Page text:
Post-in­ten­sive-care syn­drome now rec­og­nized

Cape Breton Post - - HEALTH/ADVICE - Keith Roach Dr. Roach re­grets that he is un­able to an­swer in­di­vid­ual letters, but will in­corpo rate them in the col­umn when­ever pos­si­ble. Read­ers may email ques­tions to ToYourGoodHealth@med.cor­ or re­quest an or­der form of avail­able health newslet

DEAR DR. ROACH: Two years ago, my wife (age 62, non­smoker, non­drinker) was hos­pi­tal­ized for a case of sep­ticemia. Her doc­tor at the time de­scribed her blood as "ba­si­cally toxic sludge." He said that she had gone into sep­tic shock and her prog­no­sis was poor. How­ever, af­ter a pe­riod in in­ten­sive care and be­ing flooded with an­tibi­otics, she was re­leased from the hos­pi­tal. She had some dif­fi­culty in mo­tor co­or­di­na­tion, mem­ory and such, but she is do­ing much bet­ter. She joined a weight-re­duc­tion pro­gram, has lost a lit­tle over 100 pounds and is cur­rently 145 pounds (she’s 5 feet, 6 inches tall). The one con­tin­u­ing area of con­cern is her mem­ory. She for­gets just about ev­ery­thing. Are there any known treat­ments, food sup­ple­ments, vi­ta­mins or any­thing else that we might look at to help im­prove her over­all men­tal func­tions? — C.H.

AN­SWER: It sounds like your wife has a con­di­tion called postin­ten­sive-care syn­drome. This syn­drome is just be­gin­ning to be rec­og­nized, and of­ten is not rec­og­nized or is at­trib­uted to some­thing else.

Af­ter a se­ri­ous ill­ness re­quir­ing a stay in the ICU, vari­able declines in cog­ni­tive func­tion oc­cur in at least 25 per­cent of peo­ple. The num­ber might be as high as 78 per­cent. Sep­sis, in par­tic­u­lar, seems to have a high risk for de­vel­op­ment of the cog­ni­tive ef­fects of PICS.

Psy­chi­atric ill­nesses such as anx­i­ety, de­pres­sion and post­trau­matic stress dis­or­der also are com­mon af­ter an ICU stay. Women are at higher risk than men, and again sep­sis seems to be par­tic­u­larly prone to caus­ing psy­chi­atric ill­ness.

Phys­i­cal is­sues also hap­pen post-ICU stay. Dif­fi­culty with mo­bil­ity (64 per­cent), chronic pain (73 per­cent) and the need for help with ac­tiv­i­ties of daily liv­ing (80 per­cent) are much more com­mon than pre­vi­ously rec­og­nized. These changes can have many causes, and sep­a­rat­ing out the ef­fects of the un­der­ly­ing ill­ness ver­sus the detri­men­tal ef­fects of the ICU stay is chal­leng­ing.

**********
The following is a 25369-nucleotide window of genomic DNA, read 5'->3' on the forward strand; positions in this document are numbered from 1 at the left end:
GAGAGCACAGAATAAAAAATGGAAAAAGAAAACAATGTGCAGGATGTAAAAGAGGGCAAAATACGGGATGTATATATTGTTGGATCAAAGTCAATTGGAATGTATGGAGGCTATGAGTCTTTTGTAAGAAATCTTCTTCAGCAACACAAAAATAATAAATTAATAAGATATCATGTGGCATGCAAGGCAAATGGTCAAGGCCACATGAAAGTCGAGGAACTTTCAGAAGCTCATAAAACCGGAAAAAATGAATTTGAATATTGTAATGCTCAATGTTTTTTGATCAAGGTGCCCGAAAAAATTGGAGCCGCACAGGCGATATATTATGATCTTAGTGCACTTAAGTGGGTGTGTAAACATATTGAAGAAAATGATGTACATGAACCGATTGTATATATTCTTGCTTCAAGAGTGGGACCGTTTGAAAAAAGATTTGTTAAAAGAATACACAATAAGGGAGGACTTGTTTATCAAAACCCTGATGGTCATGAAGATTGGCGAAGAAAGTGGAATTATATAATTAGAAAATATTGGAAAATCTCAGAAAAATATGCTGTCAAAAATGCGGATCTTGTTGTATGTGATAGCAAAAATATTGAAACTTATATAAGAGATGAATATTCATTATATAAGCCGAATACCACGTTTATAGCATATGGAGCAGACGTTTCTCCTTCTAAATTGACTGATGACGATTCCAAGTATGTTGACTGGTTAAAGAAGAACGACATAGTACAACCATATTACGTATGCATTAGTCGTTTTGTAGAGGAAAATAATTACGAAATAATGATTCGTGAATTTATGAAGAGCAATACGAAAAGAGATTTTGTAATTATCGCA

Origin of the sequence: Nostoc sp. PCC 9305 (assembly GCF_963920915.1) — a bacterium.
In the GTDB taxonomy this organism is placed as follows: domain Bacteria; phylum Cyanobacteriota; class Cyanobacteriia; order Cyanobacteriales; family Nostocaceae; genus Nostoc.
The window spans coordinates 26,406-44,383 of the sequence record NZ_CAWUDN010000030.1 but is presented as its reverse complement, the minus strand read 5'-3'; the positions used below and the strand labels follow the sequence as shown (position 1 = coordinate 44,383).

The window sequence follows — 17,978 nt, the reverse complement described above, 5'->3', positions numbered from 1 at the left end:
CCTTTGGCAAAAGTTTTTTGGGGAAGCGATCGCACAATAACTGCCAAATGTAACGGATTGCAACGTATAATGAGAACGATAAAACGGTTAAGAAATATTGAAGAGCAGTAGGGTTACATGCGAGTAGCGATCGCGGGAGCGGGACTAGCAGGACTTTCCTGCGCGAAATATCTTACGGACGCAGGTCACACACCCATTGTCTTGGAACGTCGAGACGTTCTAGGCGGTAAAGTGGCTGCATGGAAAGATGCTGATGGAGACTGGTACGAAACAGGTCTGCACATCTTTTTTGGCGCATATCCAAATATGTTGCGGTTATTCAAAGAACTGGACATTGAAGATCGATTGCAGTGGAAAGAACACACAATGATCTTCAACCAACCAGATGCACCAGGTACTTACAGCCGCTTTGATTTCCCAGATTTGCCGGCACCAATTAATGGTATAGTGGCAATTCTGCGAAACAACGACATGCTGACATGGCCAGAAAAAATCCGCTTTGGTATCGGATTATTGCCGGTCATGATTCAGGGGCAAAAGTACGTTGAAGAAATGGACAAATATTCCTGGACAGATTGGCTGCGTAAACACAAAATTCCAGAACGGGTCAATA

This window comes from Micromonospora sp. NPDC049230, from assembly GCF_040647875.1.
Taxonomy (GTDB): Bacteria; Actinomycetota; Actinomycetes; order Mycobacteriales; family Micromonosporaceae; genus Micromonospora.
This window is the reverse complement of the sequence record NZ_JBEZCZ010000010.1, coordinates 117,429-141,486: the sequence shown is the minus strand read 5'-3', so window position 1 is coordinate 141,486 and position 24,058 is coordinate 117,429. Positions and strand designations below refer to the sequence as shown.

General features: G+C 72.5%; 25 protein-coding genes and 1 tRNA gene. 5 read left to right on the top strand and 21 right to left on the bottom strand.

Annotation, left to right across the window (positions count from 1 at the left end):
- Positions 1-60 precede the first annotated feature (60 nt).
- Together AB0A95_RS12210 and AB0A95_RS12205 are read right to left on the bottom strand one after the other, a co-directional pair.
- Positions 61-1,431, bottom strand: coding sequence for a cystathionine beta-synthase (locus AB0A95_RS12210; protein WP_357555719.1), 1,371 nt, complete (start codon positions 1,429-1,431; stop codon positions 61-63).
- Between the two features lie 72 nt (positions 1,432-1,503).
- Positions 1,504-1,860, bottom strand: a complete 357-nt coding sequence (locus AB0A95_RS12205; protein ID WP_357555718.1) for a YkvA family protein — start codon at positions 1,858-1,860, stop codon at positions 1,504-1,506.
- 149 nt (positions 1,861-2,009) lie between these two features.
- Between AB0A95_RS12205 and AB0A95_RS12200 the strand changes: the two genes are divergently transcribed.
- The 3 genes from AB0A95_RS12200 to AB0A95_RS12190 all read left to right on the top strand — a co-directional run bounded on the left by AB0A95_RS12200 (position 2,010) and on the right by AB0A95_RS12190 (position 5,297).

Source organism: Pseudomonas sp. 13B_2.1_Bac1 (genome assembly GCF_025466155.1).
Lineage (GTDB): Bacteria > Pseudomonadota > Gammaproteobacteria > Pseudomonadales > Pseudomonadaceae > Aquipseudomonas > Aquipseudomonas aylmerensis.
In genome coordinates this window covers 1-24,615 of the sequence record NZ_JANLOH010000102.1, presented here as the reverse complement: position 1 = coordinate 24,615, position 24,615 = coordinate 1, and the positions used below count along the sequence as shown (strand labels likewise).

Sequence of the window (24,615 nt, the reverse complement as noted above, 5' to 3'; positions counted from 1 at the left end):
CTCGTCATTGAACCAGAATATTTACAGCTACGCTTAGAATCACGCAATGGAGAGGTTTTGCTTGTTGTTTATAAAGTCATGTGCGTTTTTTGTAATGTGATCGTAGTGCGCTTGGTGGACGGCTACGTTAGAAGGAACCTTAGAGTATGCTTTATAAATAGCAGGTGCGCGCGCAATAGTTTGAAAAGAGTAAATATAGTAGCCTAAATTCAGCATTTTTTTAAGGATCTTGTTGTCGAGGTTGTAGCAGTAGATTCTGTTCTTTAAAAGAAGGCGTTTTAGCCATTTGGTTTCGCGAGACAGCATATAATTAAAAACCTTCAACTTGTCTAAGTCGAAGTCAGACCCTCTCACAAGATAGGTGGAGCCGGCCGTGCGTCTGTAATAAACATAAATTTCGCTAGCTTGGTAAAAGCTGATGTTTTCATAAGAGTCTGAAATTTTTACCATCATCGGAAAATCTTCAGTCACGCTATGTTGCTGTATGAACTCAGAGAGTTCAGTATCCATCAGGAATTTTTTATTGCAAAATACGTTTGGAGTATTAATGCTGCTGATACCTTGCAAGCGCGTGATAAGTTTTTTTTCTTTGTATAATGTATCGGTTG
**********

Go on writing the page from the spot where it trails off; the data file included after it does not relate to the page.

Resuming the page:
PICS can have a pow­er­ful ef­fect on fam­i­lies, with care­givers them­selves hav­ing in­creased risk for anx­i­ety, de­pres­sion and PTSD.

In your wife’s case, it seems like the ma­jor is­sue is cog­ni­tive im­pair­ment. In gen­eral, this is treated the same way that mild cog­ni­tive im­pair­ment of any cause is treated, and, un­for­tu­nately, very lit­tle has been proven to be ef­fec­tive. Medicines for Alzheimer’s dis­ease, such as donepezil (Ari­cept), have been stud­ied and were found to have lit­tle ben­e­fit, while car­ry­ing a sig­nif­i­cant risk of side ef­fects. Herbs, like ginkgo biloba, have been found to have no ben­e­fit. Phys­i­cal ex­er­cise has been help- ful in some stud­ies, and mem­ory-train­ing pro­grams have been shown in re­search stud­ies to im­prove func­tion.

DEAR DR. ROACH: I am con­sid­er­ing an­kle re­place­ment surgery, but ev­ery non­med­i­cal per­son I talk to acts sur­prised that it is even done. What is the suc­cess rate, and do you rec­om­mend it? — S.F.

AN­SWER: Many joints can be re­placed, not just the hip and knee, which most peo­ple are fa­mil­iar with. The shoul­der, wrist and even fin­ger joints can be re­placed, as well as the an­kle. Rheuma­toid arthri­tis is the in­di­ca­tion for which an­kle re­place­ment surgery has been stud­ied, and a 2004 study showed that with newer-type joints, about 90 per­cent were still suc­cess­ful af­ter six years.

How­ever, not a lot of these are done, so I can’t share any per­sonal ex­pe­ri­ence my pa­tients have had with an­kle re­place­ments. As a gen­eral rule, I would ad­vise cau­tion be­fore con­sid­er­ing a fairly dras­tic so­lu­tion. I wouldn’t rec­om­mend it un­less your symp­toms are pretty se­vere.

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